The external features exhibited on the bodies of devotees are called udbhāsvara. The vyabhicārī symptoms are thirty-three in number, and they primarily involve words uttered by the devotee and various bodily features. Different bodily features—such as dancing, trembling and laughing—sometimes mix with the vyabhicārī symptoms, which are also called sañcārī. When bhāva, anubhāva and vyabhicārī symptoms are combined, they make the devotee dive into the ocean of immortality. That ocean is called the bhakti-rasāmṛta-sindhu, the ocean of the pure nectar of devotional service, and one who is merged in that ocean is always rapt in transcendental pleasure on the waves and sounds of that ocean.

The particular rasas (flavors or tastes) of the devotees who merge into that ocean of bhakti-rasāmṛta are known as neutrality, servitorship, friendship, parenthood and conjugal love. Conjugal love is very prominent, and it is symptomized by the devotee’s decorating his body to attract Kṛṣṇa. The flavor of servitorship increases to include affection, anger, fraternity and attachment. The flavor of friendship increases to include affection, anger, fraternity, attachment and devotion, and in parenthood the attachment also increases to include affection, anger, fraternity, attachment, and devotion. There are also special flavors experienced in friendship with the Supreme Lord, and these are manifested by friends such as Subala, whose devotion increases up to the point of bhāva. The different rasas are also divided into two kinds of ecstasy, called yoga and viyoga, or meeting and separation. In the rasas of friendship and parenthood, the feelings of meeting and separation are various.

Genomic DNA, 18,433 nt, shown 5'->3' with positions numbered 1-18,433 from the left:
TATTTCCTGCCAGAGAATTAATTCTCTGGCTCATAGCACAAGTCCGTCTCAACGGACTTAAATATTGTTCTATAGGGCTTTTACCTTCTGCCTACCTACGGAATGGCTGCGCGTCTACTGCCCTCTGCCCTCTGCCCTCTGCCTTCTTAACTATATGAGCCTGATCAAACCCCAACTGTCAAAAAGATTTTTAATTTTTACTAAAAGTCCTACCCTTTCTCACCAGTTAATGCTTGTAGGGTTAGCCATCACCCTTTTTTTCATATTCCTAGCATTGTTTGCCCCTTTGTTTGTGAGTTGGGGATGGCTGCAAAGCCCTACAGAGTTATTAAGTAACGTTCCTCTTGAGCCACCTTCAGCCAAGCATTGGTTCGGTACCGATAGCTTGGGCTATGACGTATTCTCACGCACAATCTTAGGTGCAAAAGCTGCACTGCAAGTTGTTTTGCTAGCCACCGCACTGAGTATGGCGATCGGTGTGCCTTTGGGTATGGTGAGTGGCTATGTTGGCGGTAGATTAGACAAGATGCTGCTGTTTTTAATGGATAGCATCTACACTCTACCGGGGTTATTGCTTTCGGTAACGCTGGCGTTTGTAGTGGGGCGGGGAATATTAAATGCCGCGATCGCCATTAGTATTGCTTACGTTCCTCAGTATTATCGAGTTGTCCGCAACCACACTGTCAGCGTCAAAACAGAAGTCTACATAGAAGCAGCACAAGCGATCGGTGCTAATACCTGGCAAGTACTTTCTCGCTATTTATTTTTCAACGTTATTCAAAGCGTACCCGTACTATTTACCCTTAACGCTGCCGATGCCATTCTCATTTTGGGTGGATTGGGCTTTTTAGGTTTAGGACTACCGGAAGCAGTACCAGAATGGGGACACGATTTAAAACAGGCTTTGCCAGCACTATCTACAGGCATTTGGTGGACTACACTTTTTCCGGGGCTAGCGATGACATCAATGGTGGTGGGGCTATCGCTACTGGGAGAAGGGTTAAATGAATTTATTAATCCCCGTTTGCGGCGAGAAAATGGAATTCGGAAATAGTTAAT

The situations known as rūḍha (advanced) and adhirūḍha (highly advanced) are possible only in the rasa of conjugal love. Conjugal love exhibited by the queens at Dvārakā is called rūḍha, and conjugal love exhibited at Vṛndāvana by the damsels of Vraja is called adhirūḍha. The highest perfections of adhirūḍha affection in conjugal love involve meeting (mādana) and separation (mohana). In the ecstasy of mādana there is kissing, and in the ecstasy of mohana there are udghūrṇā (unsteadiness) and citra-jalpa (varieties of mad emotional talks). There are ten varieties of citra-jalpa, examples of which are given in Śrīmad-Bhāgavatam (10.47.12–21), in a portion known as the Bhramara-gītā. Udghūrṇā, a symptom of separationis also a symptom of transcendental insanity. In that transcendental insanity one thinks that he himself has become the Supreme Personality of Godhead. In such an ecstasy, he imitates the symptoms of Kṛṣṇa in different ways.